Women and minorities tend to make less in the faculty pool because we do not aggressively promote ourselves. Because female faculty often have husbands and children, we do not seek other jobs or opportunities to increase our salaries through bidding wars or competitive offers (though why it doesn't seem to bother men who have wives and children always troubles me). Minority faculty who are facing discrimination on campus often feel that that it is in their best interests to not ask for a competitive salary because they do not want to seem greedy. Both of these factors work against ourselves.

College faculty are generally underpaid. After seven years of graduate school, the average professor is earning less than the national average for undergraduate white male B.A.s entering the business world (women and minorities are earning much less, as noted above). One enters academics as a vocation, not because of the great pay. That being said, there is no reason to be modest and not ask for a raise when one is due.

Other Parts of Your Compensation Package

There are some other parts of your compensation package that you should know about beforehand:

  • Startup Fund: You can think of this as your "signing bonus" when you agree to the contract. This is funds to buy equipment, books, and other research related materials. It is usually a non-taxable benefit and is negotiable. Some places require you to use up your startup fund in the first year, others will allow you to "bank it" so you can use it over time. The actual amount of the startup fund varies greatly and will depend in some part on your negotiating skills. Liberal arts colleges might give between $4-5000 while research university startup funds can easily exceed $25,000. Teaching colleges may only provide a minimal amount for a computer. Equipment bought out of the startup fund usually is the property of the college, something to think about if you are thinking of changing jobs down the line.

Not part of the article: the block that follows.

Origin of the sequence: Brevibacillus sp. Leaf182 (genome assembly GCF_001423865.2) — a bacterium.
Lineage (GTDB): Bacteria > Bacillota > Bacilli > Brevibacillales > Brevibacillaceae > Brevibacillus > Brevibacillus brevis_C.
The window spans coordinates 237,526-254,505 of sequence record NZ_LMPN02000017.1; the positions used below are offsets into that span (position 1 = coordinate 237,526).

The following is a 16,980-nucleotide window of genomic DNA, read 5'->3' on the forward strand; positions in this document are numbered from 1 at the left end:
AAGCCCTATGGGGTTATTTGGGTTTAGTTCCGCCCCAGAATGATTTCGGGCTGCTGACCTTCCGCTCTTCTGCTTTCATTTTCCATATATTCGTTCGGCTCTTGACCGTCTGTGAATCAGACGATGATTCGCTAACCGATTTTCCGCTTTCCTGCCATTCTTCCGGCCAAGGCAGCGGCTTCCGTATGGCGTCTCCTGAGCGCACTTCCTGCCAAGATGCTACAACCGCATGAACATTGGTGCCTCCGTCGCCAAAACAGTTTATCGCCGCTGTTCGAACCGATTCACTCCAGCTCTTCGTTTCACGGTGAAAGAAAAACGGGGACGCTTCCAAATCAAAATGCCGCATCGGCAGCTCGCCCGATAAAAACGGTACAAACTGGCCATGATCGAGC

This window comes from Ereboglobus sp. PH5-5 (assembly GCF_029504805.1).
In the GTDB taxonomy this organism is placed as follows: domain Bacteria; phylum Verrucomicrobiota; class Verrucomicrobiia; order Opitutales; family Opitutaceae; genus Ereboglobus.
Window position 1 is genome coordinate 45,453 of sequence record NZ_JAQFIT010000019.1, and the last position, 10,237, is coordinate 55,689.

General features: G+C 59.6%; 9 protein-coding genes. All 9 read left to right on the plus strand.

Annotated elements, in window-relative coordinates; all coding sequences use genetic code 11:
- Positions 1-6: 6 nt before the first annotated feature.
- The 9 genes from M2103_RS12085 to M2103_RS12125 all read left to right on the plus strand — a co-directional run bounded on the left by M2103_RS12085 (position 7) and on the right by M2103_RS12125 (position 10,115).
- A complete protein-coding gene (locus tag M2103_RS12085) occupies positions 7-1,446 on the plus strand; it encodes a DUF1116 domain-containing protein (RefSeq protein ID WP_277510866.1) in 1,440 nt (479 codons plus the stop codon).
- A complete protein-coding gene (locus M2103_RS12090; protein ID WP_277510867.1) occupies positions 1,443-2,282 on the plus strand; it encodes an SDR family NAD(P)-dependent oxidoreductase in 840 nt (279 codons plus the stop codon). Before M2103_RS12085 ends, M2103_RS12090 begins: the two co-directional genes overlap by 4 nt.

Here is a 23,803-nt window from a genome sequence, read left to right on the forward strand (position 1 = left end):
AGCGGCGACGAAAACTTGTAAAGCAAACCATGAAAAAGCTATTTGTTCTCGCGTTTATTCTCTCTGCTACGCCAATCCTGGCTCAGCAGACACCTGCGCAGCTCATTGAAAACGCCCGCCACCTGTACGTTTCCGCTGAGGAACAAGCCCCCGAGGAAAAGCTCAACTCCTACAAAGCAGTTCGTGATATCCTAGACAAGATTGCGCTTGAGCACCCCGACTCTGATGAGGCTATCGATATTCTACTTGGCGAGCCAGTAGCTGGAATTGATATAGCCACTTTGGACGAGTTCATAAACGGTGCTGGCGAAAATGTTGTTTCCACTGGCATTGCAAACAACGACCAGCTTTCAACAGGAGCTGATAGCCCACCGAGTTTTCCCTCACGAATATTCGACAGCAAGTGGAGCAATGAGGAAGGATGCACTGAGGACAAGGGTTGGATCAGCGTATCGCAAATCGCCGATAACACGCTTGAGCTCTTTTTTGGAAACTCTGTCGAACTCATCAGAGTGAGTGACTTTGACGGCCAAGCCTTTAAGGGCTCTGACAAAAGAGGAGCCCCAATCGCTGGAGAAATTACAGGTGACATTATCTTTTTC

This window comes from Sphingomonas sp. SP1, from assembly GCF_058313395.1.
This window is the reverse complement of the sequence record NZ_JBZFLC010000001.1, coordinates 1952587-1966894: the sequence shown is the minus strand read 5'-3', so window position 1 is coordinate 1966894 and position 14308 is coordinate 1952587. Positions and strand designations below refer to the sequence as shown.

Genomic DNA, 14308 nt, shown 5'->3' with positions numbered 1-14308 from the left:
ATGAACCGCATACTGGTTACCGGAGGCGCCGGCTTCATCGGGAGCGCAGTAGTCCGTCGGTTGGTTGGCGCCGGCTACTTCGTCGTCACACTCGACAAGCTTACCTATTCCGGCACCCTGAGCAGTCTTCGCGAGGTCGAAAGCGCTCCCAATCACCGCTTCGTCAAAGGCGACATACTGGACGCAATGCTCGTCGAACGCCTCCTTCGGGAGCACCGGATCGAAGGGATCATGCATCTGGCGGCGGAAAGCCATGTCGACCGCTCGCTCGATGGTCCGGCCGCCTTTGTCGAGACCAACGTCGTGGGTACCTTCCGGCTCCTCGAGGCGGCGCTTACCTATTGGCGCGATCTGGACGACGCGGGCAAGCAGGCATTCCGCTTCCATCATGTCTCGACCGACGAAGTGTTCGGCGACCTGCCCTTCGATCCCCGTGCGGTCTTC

• Computer: Some colleges provide for a computer/laptop separately, others will require you to buy your computer out of your startup funds. You may want to clarify which of these is the case. If you are a Macintosh fan, you should make sure that the college will allow you to buy a Mac computer and that they will properly support it on the network.
  • Travel and research fund: Each college usually has a standard annual travel and/or research fund that all faculty are eligible for. This can range between $500-2000 a year for attending conferences or purchasing books/equipment. Usually, it's a fixed amount that's the same for all people in your rank (senior faculty might receive more or less than junior faculty) and isn't negotiable. The travel/research fund is usually a pre-tax or non-taxable benefit since it is usually considered reimbursement for college business.
  • Other funds: Ask about other funds that you might be eligible for. For example, some colleges have funds for innovation in the classroom, summer research, etc.
  • Moving Expenses: This is one area that you should negotiate if you can. Some colleges offer a fixed amount (say $5000) towards moving and relocation expenses. Others will agree to pay the moving company's estimate -- but often these estimates are low since they don't take into account the weight of books that some scholars have. If you can, have the college to pay the full amount of your relocation expenses.
  • Retirement fund: This is usually non-negotiable but you should know about how the college's retirement system works and whether you are immediately eligible or whether you have to wait a year before it kicks in.
  • Health care: Most colleges are part of a HMO or other managed care plan. This is usually non-negotiable but you should find out what the premiums will be for entering your partner/spouse and children into it. Also, some conservative colleges will not allow same-sex domestic partners to receive health benefits -- check this before signing your contract if this is important to you.